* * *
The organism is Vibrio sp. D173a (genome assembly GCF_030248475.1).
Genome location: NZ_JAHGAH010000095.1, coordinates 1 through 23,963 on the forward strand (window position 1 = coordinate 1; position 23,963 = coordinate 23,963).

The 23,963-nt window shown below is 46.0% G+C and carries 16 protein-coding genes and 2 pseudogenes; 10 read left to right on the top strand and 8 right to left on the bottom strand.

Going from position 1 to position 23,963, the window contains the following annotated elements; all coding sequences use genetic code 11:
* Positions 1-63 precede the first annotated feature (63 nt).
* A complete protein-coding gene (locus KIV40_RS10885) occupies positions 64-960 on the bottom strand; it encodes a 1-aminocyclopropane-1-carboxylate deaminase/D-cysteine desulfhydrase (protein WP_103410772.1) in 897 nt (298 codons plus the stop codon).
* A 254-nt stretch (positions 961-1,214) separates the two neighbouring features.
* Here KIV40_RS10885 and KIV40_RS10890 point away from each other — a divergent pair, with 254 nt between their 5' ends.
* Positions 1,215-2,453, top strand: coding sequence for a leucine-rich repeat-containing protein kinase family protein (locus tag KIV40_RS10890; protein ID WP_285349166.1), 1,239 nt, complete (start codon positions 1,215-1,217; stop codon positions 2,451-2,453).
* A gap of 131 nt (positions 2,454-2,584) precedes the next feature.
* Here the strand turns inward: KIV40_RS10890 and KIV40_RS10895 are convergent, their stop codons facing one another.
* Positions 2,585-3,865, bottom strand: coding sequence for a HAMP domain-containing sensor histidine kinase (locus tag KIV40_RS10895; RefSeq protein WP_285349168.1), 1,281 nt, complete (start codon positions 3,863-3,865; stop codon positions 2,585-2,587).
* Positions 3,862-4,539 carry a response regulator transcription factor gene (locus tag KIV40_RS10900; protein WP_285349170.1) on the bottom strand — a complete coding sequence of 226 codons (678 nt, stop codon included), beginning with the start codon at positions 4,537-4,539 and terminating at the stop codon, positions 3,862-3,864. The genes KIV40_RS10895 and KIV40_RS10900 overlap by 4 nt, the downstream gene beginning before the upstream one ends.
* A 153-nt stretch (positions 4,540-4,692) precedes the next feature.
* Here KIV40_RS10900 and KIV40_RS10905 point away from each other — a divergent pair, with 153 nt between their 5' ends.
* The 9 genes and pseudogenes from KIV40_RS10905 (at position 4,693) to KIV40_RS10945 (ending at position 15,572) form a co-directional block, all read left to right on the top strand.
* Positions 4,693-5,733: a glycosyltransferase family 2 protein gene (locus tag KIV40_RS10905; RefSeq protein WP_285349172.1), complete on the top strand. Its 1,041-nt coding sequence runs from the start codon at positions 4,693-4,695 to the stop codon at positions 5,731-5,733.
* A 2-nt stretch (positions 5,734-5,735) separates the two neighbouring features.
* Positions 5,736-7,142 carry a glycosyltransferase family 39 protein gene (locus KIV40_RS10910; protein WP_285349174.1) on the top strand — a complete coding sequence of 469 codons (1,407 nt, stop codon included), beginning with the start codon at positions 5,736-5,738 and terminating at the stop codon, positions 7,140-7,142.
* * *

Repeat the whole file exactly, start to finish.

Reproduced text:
The organism is Vibrio sp. D173a (genome assembly GCF_030248475.1).
Genome location: NZ_JAHGAH010000095.1, coordinates 1 through 23,963 on the forward strand (window position 1 = coordinate 1; position 23,963 = coordinate 23,963).

The 23,963-nt window shown below is 46.0% G+C and carries 16 protein-coding genes and 2 pseudogenes; 10 read left to right on the top strand and 8 right to left on the bottom strand.

Going from position 1 to position 23,963, the window contains the following annotated elements; all coding sequences use genetic code 11:
* Positions 1-63 precede the first annotated feature (63 nt).
* A complete protein-coding gene (locus KIV40_RS10885) occupies positions 64-960 on the bottom strand; it encodes a 1-aminocyclopropane-1-carboxylate deaminase/D-cysteine desulfhydrase (protein WP_103410772.1) in 897 nt (298 codons plus the stop codon).
* A 254-nt stretch (positions 961-1,214) separates the two neighbouring features.
* Here KIV40_RS10885 and KIV40_RS10890 point away from each other — a divergent pair, with 254 nt between their 5' ends.
* Positions 1,215-2,453, top strand: coding sequence for a leucine-rich repeat-containing protein kinase family protein (locus tag KIV40_RS10890; protein ID WP_285349166.1), 1,239 nt, complete (start codon positions 1,215-1,217; stop codon positions 2,451-2,453).
* A gap of 131 nt (positions 2,454-2,584) precedes the next feature.
* Here the strand turns inward: KIV40_RS10890 and KIV40_RS10895 are convergent, their stop codons facing one another.
* Positions 2,585-3,865, bottom strand: coding sequence for a HAMP domain-containing sensor histidine kinase (locus tag KIV40_RS10895; RefSeq protein WP_285349168.1), 1,281 nt, complete (start codon positions 3,863-3,865; stop codon positions 2,585-2,587).
* Positions 3,862-4,539 carry a response regulator transcription factor gene (locus tag KIV40_RS10900; protein WP_285349170.1) on the bottom strand — a complete coding sequence of 226 codons (678 nt, stop codon included), beginning with the start codon at positions 4,537-4,539 and terminating at the stop codon, positions 3,862-3,864. The genes KIV40_RS10895 and KIV40_RS10900 overlap by 4 nt, the downstream gene beginning before the upstream one ends.
* A 153-nt stretch (positions 4,540-4,692) precedes the next feature.
* Here KIV40_RS10900 and KIV40_RS10905 point away from each other — a divergent pair, with 153 nt between their 5' ends.
* The 9 genes and pseudogenes from KIV40_RS10905 (at position 4,693) to KIV40_RS10945 (ending at position 15,572) form a co-directional block, all read left to right on the top strand.
* Positions 4,693-5,733: a glycosyltransferase family 2 protein gene (locus tag KIV40_RS10905; RefSeq protein WP_285349172.1), complete on the top strand. Its 1,041-nt coding sequence runs from the start codon at positions 4,693-4,695 to the stop codon at positions 5,731-5,733.
* A 2-nt stretch (positions 5,734-5,735) separates the two neighbouring features.
* Positions 5,736-7,142 carry a glycosyltransferase family 39 protein gene (locus KIV40_RS10910; protein WP_285349174.1) on the top strand — a complete coding sequence of 469 codons (1,407 nt, stop codon included), beginning with the start codon at positions 5,736-5,738 and terminating at the stop codon, positions 7,140-7,142.